Written and Directed by
Joshua Polizzi, Christina July Kim, Noah J. Smith, Jackie Goldberg, Oto Brezina
One of the joys of reviewing an abundance of independent and short films is the gift of being able to follow filmmakers as they mature into their craft. Occasionally, the process works backwards. Occasionally, what happens is that an up-and-coming filmmaker's work is reviewed here at The Independent Critic and the filmmaker, grateful for the support and coverage for true indie flicks, ends up offering the chance to review even earlier cinematic creations.
V.K. Shah, director of wonderful short The Nice Girl, is the latest director to offer a glimpse into the infancy of his directorial career with his submission of two of his early films, Welcome to Shady Pines and this film, The Cheapest Man in the Room.
Ross (Joshua Polizzi) is thrifty. Very thrifty. He lives in a world where his thriftiness is recognized as a gift, working at the Country Time Senior Center with his roommate (Noah J. Smith), his mentor in thrift (Oto Brezina) and the facility's senior debutante, Geena (Jackie Goldberg). When Ross lands a date with Geena's granddaughter, Jenny (Christina July Kim), his long prized ability to save a buck causes a potential Miss Right to slip right out of his grasp.
What's a cheap guy to do?
There's no denying that The Cheapest Man in the Room isn't on par with Shah's latest work. Obviously put together on a much lower budget, occasional sound mix issues are obvious and the "Country Time Senior Center" sign actually says "Sunrise Assisted Living Center" are among the issues, the film has that wondrous look and feel of a film put together by a passionate crew on little or no income.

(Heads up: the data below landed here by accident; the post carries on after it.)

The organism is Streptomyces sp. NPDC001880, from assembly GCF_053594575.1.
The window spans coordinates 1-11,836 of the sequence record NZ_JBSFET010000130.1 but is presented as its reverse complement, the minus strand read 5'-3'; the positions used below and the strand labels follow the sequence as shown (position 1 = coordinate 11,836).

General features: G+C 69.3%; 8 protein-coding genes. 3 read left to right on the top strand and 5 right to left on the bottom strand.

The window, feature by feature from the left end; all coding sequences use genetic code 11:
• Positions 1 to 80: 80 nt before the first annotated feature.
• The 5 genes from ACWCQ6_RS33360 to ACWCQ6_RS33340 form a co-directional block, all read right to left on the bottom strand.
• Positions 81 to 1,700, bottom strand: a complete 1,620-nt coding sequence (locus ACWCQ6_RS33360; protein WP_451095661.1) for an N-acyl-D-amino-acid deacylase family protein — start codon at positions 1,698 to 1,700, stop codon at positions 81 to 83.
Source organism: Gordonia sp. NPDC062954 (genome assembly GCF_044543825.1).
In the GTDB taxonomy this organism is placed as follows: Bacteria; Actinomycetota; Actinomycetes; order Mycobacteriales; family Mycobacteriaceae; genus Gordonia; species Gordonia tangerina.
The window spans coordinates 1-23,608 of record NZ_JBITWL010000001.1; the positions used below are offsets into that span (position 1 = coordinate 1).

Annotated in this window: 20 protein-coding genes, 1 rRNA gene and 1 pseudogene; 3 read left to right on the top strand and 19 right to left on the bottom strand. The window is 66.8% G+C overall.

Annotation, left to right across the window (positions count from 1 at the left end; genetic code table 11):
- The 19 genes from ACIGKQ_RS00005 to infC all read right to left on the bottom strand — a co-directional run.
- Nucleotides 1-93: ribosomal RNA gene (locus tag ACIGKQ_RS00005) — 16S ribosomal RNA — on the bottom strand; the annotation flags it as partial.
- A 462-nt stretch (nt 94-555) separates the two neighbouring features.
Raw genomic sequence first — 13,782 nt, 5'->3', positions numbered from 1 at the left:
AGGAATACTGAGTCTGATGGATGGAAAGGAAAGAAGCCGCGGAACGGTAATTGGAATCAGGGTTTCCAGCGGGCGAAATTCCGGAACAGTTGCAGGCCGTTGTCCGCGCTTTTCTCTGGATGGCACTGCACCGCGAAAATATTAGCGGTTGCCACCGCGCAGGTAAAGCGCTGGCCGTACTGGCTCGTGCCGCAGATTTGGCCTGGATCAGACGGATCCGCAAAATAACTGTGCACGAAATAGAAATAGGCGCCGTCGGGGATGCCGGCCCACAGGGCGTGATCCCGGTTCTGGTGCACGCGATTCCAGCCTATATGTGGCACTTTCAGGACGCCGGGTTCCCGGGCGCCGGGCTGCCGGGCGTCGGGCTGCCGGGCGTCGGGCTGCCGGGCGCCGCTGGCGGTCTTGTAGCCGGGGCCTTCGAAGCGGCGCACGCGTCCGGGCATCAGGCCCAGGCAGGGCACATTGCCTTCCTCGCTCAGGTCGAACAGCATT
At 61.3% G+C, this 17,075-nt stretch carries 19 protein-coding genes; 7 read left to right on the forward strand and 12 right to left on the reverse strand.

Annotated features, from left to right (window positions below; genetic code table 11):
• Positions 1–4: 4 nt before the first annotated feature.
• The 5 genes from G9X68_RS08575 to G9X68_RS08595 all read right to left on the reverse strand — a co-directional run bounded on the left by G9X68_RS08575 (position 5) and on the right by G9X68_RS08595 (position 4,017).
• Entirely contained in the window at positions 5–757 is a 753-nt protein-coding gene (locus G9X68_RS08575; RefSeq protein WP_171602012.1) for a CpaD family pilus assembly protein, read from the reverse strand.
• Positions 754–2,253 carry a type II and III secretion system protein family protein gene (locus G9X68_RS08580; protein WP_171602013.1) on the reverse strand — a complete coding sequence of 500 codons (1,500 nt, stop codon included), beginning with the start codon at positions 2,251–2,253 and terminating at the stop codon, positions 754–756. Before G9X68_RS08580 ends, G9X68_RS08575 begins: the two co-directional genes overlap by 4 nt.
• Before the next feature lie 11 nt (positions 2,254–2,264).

Having played at several film festivals, including the Rome International Film Festival and the Los Angeles International Shorts Fest, The Cheapest Man in the Room is a 16-minute comedy that works on the strength of Shah's gift for dialogue and embracing of even the quirkiest parts of humanity. While the story here is played for laughs, they're well earned laughs with an affection for the characters rather than at the expense of the characters, especially our thrifty hero. While everyone in the cast performances nicely, Christina July Kim is the stand out here as a young woman clearly appalled by Ross's thrifty ways.
While The Cheapest Man in the Room doesn't quite measure up to Shah's latest work, isn't the same true of virtually every director? The film exhibits Shah's gifts for dialogue and respect for his characters. This time around, Shah wraps everything up in an abundance of heart and humor.